We’re getting a lot closer.
- Eau Parfumee Au The Vert by Bvlgari: Silly grammar aside, this is pretty good for the clinic. Big sillage yes, but a pleasant clean and soapy aroma fills the room around the gentleman doctor. I find the use of “inscription Latin” a bit vvlgar when vsed in regvlar typesetting. And once you go French, go French. “The” stands out like a sore thvmb.
- DUEL by ANNICK GOUTAL for MEN: This is pretty much it. Very classy and understanded. Unlike canard noir en caoutchouc, previously reviewed, a scent shouldn’t state, “HEY HEY! I’m a scent, over here.” If a gentleman doctor wears a scent, it should always have the element of mystery to it. “Is that doctor wearing a scent?” and its character should be subtle, not “Tire mon doigt!” like some colognes do. Barely as skin scent in six hours.
- The Dark Rider. A toy scent from BPAL that showcases opoponax. It’s enough to go after Santa Maria Novella’s product. At a hefty $160 from the Italian maker, that’s a brave blind purchase, indeed.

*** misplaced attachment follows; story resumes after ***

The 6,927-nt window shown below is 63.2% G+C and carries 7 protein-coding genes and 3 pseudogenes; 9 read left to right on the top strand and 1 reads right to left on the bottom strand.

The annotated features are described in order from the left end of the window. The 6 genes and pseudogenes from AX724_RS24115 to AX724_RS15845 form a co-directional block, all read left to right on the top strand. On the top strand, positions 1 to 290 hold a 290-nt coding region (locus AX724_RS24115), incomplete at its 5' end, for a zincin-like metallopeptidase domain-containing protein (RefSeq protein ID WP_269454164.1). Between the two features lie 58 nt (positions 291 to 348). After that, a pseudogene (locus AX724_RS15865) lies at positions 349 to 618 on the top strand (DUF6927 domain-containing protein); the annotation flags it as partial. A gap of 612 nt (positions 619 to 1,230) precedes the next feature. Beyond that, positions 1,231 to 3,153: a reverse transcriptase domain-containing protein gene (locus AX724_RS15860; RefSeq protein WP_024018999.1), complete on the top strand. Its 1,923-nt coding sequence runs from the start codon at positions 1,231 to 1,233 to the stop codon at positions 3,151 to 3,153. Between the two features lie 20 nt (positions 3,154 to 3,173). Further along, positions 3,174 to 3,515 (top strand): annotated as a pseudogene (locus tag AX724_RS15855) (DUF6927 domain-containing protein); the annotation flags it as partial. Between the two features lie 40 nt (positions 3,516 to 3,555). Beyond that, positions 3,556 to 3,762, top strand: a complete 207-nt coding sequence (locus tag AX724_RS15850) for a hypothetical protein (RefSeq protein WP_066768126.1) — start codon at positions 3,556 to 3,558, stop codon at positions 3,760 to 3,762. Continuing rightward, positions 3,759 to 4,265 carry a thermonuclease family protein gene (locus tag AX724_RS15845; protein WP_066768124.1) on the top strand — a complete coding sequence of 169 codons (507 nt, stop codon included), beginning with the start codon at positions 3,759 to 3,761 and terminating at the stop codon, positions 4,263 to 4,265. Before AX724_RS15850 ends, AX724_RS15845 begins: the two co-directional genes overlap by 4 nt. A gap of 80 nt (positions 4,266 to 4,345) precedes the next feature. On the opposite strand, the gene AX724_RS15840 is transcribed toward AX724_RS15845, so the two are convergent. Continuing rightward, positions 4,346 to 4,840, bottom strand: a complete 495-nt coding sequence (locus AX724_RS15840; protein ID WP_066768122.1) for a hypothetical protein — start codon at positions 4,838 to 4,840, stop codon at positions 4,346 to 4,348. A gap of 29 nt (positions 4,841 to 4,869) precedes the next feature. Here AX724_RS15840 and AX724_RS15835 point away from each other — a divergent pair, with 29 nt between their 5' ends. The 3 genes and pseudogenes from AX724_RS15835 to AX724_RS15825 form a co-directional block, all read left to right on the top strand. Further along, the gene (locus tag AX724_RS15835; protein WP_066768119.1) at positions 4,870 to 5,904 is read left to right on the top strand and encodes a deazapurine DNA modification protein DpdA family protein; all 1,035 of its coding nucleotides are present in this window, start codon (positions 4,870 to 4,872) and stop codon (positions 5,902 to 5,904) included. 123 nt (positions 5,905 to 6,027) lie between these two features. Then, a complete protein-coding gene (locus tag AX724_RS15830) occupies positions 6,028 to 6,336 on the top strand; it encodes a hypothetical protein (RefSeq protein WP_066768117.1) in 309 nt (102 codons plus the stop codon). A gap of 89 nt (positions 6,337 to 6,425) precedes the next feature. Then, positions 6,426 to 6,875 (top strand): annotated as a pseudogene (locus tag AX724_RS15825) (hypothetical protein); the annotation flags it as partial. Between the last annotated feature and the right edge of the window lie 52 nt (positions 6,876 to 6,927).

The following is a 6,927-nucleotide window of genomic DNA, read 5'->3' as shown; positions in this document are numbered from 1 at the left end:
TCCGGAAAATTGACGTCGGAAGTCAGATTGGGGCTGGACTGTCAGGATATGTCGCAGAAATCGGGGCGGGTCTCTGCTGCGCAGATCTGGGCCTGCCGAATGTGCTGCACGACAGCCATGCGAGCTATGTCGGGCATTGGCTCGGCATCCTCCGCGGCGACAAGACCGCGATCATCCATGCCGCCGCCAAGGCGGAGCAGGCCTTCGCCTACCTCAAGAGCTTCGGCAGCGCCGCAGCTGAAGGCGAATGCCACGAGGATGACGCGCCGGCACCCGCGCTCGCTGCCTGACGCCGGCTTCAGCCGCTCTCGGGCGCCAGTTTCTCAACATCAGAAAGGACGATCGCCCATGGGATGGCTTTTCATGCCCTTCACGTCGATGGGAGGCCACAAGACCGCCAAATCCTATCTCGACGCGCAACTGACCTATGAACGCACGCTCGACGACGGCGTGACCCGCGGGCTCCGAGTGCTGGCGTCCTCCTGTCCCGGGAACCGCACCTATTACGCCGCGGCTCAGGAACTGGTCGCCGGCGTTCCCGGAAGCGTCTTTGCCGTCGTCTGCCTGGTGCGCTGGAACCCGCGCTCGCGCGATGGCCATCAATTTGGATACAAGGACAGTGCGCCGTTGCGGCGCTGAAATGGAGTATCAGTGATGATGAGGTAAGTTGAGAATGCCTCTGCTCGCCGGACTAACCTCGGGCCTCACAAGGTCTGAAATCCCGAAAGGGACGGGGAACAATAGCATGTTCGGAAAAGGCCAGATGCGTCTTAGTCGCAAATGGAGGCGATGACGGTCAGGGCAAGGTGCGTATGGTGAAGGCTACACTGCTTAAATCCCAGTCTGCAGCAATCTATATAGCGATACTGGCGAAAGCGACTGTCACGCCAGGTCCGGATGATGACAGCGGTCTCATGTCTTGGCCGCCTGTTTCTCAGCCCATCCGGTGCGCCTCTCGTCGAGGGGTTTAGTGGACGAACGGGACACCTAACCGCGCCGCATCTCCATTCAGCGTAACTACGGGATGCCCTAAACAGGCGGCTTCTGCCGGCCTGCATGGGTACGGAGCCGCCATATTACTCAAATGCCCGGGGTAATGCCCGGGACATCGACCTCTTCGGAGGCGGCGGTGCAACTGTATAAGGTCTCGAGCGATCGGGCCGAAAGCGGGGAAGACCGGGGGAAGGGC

Meanwhile, new candidates come in from the Divine line. The ad copy is promising. (I promise to write more about the art of ad copy later.)
- L’Homme Infini by Divine is a Woody Chypre fragrance for men.
- Hermes Hermessence OSMANTHE YUNNAN. Very lush, promising. Gonna try it.
- L’homme Sage by Divine is possible. At the top, saffron and mandarin, cardamom and lychee. At the heart, balm and aromatic woods, lightened with everlasting flowers and patchouli. The low notes, a timeless oak moss, amber and incense. Again, a hell of a blind purchase.
- L’etre Aims by Divine for men is an ode to the everlasting flower.
- L’Homme de Coeur by Divine is embued (sic) from head to toe with the main note – iris, which is not so powdery as cold. We’ll try a decant.
- Opoponax by Santa Maria Novella. I got this from a classy sniff of Dark Rider. Awfully expensive – I’m not sure that I’ll try it.
- Skidmarque, by Mennen. A sly joke that is on the way. Tune in again soon.